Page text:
Arthur Chung was the first President of Guyana from 1970 to 1980. He was the first ethnic Chinese (Hakka) head of state in a non-Asian country. During his time as President of Guyana, the office was that of a ceremonial Head of State, with actual power in the hands of Prime Minister Forbes Burnham. He was awarded Guyana’s highest national honor, the Order of Excellence (OE).
Raymond Arthur Chung was born on January 10, 1918, at Windsor Forest, West Coast Demerara in Guyana. He was the youngest of the eight children of Joseph and Lucy Chung. He attended Windsor Forest and Blankenburg Primary Schools before going to the Modern High School of Mr. J. I. Ramphal (the father of the Attorney General). In 1938, Chung graduated from Modern High School and entered the service of the Ministry of Lands and Mines as an apprentice surveyor.
In 1940, he qualified as a sworn surveyor and then became an employee of the Department of Public Works, where he remained for six months. He was then recalled by the Ministry of Lands and Mines to work as deputy hydrographic surveyor for the Demerara River Navigation Development Project, which at the time was engaged in dredging the Demerara River. After the Second World War, he left British Guiana in May 1945 and moved to London.
In 1947, he qualified as a barrister and then worked as an Assistant Legal Examiner in the British Civil Service and later joined the firm of the British barrister Maurice Shear. In October 1948, Arthur Chung returned to British Guiana where he joined the local bar and practiced law. In 1953, Arthur Chung was appointed Deputy Magistrate for the West Demerara and Essequibo Judicial Districts. In 1961, Chung left the Magistrate’s Court to serve as Registrar of the Supreme Court and in 1962, he was appointed a Justice of the Supreme Court. He once made history when he broke with a 78-year-old practice by ruling that the Director of Public Prosecutions has no power to compel a judge to convict.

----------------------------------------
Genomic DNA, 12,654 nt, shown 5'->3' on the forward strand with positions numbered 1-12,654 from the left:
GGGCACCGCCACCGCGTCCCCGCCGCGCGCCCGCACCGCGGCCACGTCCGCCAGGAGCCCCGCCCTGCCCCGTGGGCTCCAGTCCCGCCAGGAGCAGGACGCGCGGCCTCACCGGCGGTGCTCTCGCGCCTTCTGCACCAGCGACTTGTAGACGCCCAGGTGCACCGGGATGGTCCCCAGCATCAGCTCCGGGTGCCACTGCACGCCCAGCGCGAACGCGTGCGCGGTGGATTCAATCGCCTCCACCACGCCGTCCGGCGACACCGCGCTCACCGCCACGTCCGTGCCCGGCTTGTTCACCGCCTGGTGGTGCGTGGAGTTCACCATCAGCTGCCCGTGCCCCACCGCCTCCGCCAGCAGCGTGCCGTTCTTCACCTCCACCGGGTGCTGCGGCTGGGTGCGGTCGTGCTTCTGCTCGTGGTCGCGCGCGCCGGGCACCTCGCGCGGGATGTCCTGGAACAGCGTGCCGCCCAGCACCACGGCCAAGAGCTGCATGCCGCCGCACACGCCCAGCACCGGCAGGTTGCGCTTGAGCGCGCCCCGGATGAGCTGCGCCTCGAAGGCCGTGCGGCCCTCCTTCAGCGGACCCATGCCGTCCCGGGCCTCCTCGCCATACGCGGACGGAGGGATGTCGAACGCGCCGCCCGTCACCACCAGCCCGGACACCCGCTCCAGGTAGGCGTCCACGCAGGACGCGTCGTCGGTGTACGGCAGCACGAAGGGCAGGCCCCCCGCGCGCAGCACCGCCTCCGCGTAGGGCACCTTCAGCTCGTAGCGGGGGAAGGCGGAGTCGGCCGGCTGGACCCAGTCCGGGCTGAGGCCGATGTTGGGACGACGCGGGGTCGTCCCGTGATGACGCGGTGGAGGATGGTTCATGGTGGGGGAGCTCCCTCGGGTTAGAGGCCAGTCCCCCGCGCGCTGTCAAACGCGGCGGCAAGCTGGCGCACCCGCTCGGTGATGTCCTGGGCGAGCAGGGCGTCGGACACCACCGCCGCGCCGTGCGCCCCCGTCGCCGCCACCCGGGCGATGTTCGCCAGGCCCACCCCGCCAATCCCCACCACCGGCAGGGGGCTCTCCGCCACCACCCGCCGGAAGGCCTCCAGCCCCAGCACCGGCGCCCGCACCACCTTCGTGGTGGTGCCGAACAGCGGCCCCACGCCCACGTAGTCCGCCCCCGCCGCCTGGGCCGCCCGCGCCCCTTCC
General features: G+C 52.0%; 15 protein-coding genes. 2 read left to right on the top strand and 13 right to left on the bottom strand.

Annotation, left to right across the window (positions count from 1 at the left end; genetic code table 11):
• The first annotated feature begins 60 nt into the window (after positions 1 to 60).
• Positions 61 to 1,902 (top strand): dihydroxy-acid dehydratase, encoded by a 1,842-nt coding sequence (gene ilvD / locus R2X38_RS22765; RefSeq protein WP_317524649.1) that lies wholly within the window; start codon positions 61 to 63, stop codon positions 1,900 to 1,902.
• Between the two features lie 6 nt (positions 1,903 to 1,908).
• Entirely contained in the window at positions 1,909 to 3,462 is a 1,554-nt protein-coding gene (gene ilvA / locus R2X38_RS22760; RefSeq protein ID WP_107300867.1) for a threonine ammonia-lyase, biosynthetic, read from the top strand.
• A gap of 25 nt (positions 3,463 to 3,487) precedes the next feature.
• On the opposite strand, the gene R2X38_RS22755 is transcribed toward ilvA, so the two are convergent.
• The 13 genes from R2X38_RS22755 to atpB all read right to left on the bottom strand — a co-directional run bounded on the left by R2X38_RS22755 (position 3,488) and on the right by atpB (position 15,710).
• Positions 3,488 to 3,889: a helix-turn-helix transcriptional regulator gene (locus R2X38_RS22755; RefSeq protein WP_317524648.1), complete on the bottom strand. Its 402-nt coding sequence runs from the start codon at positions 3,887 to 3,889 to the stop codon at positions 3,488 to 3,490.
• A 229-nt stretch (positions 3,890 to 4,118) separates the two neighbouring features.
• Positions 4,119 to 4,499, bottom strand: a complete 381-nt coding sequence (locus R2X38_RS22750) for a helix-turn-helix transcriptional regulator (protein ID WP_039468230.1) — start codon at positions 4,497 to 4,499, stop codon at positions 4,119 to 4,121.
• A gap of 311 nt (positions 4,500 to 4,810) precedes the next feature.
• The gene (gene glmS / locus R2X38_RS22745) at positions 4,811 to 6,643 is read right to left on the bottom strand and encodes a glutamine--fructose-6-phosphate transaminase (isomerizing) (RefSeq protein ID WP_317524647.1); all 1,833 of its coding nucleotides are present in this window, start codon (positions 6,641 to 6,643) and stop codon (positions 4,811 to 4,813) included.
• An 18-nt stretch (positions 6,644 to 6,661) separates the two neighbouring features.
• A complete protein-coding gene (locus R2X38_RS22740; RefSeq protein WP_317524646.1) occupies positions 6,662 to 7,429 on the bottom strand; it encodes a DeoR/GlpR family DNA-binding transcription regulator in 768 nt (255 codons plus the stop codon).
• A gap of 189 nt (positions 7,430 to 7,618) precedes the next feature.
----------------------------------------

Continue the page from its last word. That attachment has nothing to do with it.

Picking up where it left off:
Chung became President of Guyana in 1970. During his presidency, on June 27, 1972, Guyana became the first English-speaking country in the Caribbean to establish diplomatic relations with the People’s Republic of China. In 1977, President Chung visited China and met with Hua Guofeng, the Chinese Prime Minister.
Arthur Chung died at the age of 90 on June 23, 2008, at his home in Bel Air Springs, Georgetown, Guyana. He had been hospitalized several times in the two months before his death and was last discharged from the hospital on June 20. He was married to Doreen Pamela Chung in 1954.
In 2015, the Guyana International Conference Centre (GICC) was renamed the Arthur Chung Convention Centre. On that occasion, newly elected President David A. Granger stated, “I want this country’s first president to be remembered … this is the 45th anniversary of the founding of the Republic and Mr. Chung was the first person of Chinese descent to be president of a non-Asian country and that was historic.” After a renovation, the Arthur Chung Convention Centre reopened in June 2018.